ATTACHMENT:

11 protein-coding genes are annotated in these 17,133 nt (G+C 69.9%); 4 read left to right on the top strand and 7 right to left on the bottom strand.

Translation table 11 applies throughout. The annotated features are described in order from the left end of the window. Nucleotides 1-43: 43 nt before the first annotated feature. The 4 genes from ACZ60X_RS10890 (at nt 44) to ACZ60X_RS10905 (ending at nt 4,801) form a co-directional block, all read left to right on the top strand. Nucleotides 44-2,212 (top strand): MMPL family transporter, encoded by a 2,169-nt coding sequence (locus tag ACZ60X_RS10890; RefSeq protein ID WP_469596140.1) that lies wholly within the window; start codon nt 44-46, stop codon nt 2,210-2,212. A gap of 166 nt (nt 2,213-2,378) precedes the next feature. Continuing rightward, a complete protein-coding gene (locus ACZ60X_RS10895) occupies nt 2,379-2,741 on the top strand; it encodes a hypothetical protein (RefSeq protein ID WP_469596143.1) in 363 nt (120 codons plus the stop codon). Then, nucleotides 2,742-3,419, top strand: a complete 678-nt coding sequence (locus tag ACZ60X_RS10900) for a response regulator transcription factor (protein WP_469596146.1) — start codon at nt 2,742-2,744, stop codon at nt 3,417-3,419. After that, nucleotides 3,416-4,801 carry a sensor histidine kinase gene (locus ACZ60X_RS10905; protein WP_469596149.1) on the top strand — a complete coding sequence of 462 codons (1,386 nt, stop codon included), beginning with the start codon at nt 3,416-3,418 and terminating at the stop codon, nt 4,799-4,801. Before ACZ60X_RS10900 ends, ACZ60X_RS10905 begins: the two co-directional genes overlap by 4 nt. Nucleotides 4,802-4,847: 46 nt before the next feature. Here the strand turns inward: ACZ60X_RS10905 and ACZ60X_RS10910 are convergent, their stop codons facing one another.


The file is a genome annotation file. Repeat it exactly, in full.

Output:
11 protein-coding genes are annotated in these 17,133 nt (G+C 69.9%); 4 read left to right on the top strand and 7 right to left on the bottom strand.

Translation table 11 applies throughout. The annotated features are described in order from the left end of the window. Nucleotides 1-43: 43 nt before the first annotated feature. The 4 genes from ACZ60X_RS10890 (at nt 44) to ACZ60X_RS10905 (ending at nt 4,801) form a co-directional block, all read left to right on the top strand. Nucleotides 44-2,212 (top strand): MMPL family transporter, encoded by a 2,169-nt coding sequence (locus tag ACZ60X_RS10890; RefSeq protein ID WP_469596140.1) that lies wholly within the window; start codon nt 44-46, stop codon nt 2,210-2,212. A gap of 166 nt (nt 2,213-2,378) precedes the next feature. Continuing rightward, a complete protein-coding gene (locus ACZ60X_RS10895) occupies nt 2,379-2,741 on the top strand; it encodes a hypothetical protein (RefSeq protein ID WP_469596143.1) in 363 nt (120 codons plus the stop codon). Then, nucleotides 2,742-3,419, top strand: a complete 678-nt coding sequence (locus tag ACZ60X_RS10900) for a response regulator transcription factor (protein WP_469596146.1) — start codon at nt 2,742-2,744, stop codon at nt 3,417-3,419. After that, nucleotides 3,416-4,801 carry a sensor histidine kinase gene (locus ACZ60X_RS10905; protein WP_469596149.1) on the top strand — a complete coding sequence of 462 codons (1,386 nt, stop codon included), beginning with the start codon at nt 3,416-3,418 and terminating at the stop codon, nt 4,799-4,801. Before ACZ60X_RS10900 ends, ACZ60X_RS10905 begins: the two co-directional genes overlap by 4 nt. Nucleotides 4,802-4,847: 46 nt before the next feature. Here the strand turns inward: ACZ60X_RS10905 and ACZ60X_RS10910 are convergent, their stop codons facing one another.